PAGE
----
Developing a Tool to Decrypt VCryptor Ransomware (Available on

Innovation and Laboratory Area in ElevenPaths    1 June, 2020
Developing a Tool to Decrypt VCryptor Ransomware

ElevenPaths is one of the main members of the partnership, as an associated entity. This renowned status is achieved when a decryption tool for a ransomware variant is provided. In 2016, we managed to create a simple tool to decode PopCorn ransomware without paying a ransom. This time, we have provided another simple tool to decode VCryptor ransomware.

By the end of 2016, a very interesting ransomware became popular, not in technical terms, but because of its “extortion” formula. It offered two ways to decrypt content: The “standard” way (that is, the ransom is paid), and the “nasty” way (how they named it) where if a link to an executable is sent to two people and they get infected and pay, they will be given a “free” code to be able to decrypt the content. A “friendly” spread plan where the attacker ensures two infections for the price of one, and a more effective method of spreading. From ElevenPaths, we analysed it and found out that we could discover the password and decrypt the files. This led us to join NoMoreRansom.

The platform has the clear objective of, on the one hand, assisting and enabling ransomware victims to recover their encrypted content without having to pay the criminals. On the other hand, they aim to legally pursue those responsible for these scams by sharing information among the security forces.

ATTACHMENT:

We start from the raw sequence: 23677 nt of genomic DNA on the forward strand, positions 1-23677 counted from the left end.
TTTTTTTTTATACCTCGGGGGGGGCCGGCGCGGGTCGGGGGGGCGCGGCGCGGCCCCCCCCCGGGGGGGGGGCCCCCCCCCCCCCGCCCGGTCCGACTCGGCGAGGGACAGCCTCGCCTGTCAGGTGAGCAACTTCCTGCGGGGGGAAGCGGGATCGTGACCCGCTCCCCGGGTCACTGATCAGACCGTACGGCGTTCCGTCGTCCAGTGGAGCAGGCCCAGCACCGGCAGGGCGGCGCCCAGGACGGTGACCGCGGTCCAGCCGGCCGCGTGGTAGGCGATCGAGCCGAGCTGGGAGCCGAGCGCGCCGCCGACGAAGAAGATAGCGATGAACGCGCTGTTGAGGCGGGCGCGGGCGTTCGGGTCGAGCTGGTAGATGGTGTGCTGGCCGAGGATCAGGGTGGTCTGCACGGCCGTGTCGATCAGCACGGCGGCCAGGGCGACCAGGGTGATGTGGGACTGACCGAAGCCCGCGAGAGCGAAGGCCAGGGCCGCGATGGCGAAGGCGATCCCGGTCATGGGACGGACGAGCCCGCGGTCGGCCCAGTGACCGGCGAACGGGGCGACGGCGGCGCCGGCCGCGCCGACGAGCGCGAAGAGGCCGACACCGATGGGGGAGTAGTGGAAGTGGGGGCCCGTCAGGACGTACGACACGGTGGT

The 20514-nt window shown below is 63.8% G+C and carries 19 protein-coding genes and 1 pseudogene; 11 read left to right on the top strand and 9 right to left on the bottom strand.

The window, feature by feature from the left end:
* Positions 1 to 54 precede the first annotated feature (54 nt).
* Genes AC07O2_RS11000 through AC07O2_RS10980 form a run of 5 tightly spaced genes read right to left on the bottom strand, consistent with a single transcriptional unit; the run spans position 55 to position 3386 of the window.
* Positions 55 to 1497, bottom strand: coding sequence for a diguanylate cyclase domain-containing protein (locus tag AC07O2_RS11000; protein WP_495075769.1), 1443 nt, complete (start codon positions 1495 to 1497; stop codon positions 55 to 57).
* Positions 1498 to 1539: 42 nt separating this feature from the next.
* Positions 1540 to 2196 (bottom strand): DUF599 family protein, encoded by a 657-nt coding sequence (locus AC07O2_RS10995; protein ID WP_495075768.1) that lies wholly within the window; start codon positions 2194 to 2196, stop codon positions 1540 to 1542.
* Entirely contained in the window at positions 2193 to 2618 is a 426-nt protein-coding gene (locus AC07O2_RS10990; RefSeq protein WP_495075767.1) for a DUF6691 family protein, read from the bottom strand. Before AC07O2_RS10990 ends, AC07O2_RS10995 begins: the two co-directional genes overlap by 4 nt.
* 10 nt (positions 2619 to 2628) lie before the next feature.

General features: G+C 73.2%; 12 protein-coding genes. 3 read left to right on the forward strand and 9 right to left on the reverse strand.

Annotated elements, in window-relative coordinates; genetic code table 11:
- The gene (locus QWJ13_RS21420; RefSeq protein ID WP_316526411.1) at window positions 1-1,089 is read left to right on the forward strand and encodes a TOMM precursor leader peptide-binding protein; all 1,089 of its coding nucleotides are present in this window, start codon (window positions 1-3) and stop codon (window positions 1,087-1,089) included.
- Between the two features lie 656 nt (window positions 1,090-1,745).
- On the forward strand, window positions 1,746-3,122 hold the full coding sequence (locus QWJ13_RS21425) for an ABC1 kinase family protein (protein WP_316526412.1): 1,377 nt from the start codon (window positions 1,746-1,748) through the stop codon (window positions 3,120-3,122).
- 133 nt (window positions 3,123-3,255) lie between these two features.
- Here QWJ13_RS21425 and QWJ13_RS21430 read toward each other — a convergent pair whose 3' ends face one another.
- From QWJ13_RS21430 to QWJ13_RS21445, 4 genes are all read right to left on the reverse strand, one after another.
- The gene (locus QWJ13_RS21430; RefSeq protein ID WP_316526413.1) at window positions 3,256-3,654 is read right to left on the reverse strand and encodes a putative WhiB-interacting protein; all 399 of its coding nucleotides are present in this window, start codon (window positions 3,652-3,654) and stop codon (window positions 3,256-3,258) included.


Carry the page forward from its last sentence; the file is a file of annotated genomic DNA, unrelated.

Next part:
ElevenPaths brings its expertise in this field developing and offering a free tool to this initiative. Thanks to the joint work of the Innovation and Laboratory Area, ElevenPaths is part of the consortium, as one of the seven associated entities, together with Avast, Bitdefender, CERT (Poland), Check Point, Emsisoft and Kasperksy.

VCryptor Malware

This time, we have contributed by creating a simple tool to decrypt files encrypted by VCryptor malware. Discovered by several antivirus companies, the malware encrypts user files (desktops, documents, images and so on) in a password-protected zip and creates with .vcrypt extension the files for which the ransom is requested. The ransom note is as follows:

After verifying that the obfuscated password was stored within its code and that it was easy to decrypt, we developed a simple (though very heavy, since it uses pyQT) tool that allows users to recover their files without having to pay the ransom. The default password is the one corresponding to the best-known variant, which is also identifiable by a characteristic process name.

We create a quick script to decrypt the files, but to display it on it was necessary to accompany it with an interface.

Finally, the tool can be found in the most useful repository for malware-infected users.

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